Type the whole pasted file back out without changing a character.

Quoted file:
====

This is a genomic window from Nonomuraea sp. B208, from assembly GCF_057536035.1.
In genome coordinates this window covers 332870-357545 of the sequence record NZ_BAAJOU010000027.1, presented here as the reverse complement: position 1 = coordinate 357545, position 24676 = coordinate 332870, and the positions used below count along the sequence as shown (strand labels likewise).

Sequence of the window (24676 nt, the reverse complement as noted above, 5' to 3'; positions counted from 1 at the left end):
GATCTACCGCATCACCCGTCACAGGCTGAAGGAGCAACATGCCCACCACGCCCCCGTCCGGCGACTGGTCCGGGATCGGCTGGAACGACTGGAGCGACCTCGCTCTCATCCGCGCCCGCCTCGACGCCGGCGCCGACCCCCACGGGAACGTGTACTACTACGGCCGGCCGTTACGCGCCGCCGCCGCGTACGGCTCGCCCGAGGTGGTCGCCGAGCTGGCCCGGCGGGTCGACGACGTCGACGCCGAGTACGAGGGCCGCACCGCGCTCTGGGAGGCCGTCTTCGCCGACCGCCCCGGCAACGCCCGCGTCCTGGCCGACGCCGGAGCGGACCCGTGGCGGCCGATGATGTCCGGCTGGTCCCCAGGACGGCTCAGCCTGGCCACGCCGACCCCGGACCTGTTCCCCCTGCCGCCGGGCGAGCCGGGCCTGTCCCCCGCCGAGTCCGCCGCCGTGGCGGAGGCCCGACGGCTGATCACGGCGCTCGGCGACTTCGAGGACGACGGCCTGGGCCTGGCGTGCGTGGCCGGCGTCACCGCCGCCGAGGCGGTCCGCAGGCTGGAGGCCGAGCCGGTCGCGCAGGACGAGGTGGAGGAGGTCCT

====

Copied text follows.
This is a genomic window from Nonomuraea sp. B208, from assembly GCF_057536035.1.
In genome coordinates this window covers 332870-357545 of the sequence record NZ_BAAJOU010000027.1, presented here as the reverse complement: position 1 = coordinate 357545, position 24676 = coordinate 332870, and the positions used below count along the sequence as shown (strand labels likewise).

Sequence of the window (24676 nt, the reverse complement as noted above, 5' to 3'; positions counted from 1 at the left end):
GATCTACCGCATCACCCGTCACAGGCTGAAGGAGCAACATGCCCACCACGCCCCCGTCCGGCGACTGGTCCGGGATCGGCTGGAACGACTGGAGCGACCTCGCTCTCATCCGCGCCCGCCTCGACGCCGGCGCCGACCCCCACGGGAACGTGTACTACTACGGCCGGCCGTTACGCGCCGCCGCCGCGTACGGCTCGCCCGAGGTGGTCGCCGAGCTGGCCCGGCGGGTCGACGACGTCGACGCCGAGTACGAGGGCCGCACCGCGCTCTGGGAGGCCGTCTTCGCCGACCGCCCCGGCAACGCCCGCGTCCTGGCCGACGCCGGAGCGGACCCGTGGCGGCCGATGATGTCCGGCTGGTCCCCAGGACGGCTCAGCCTGGCCACGCCGACCCCGGACCTGTTCCCCCTGCCGCCGGGCGAGCCGGGCCTGTCCCCCGCCGAGTCCGCCGCCGTGGCGGAGGCCCGACGGCTGATCACGGCGCTCGGCGACTTCGAGGACGACGGCCTGGGCCTGGCGTGCGTGGCCGGCGTCACCGCCGCCGAGGCGGTCCGCAGGCTGGAGGCCGAGCCGGTCGCGCAGGACGAGGTGGAGGAGGTCCT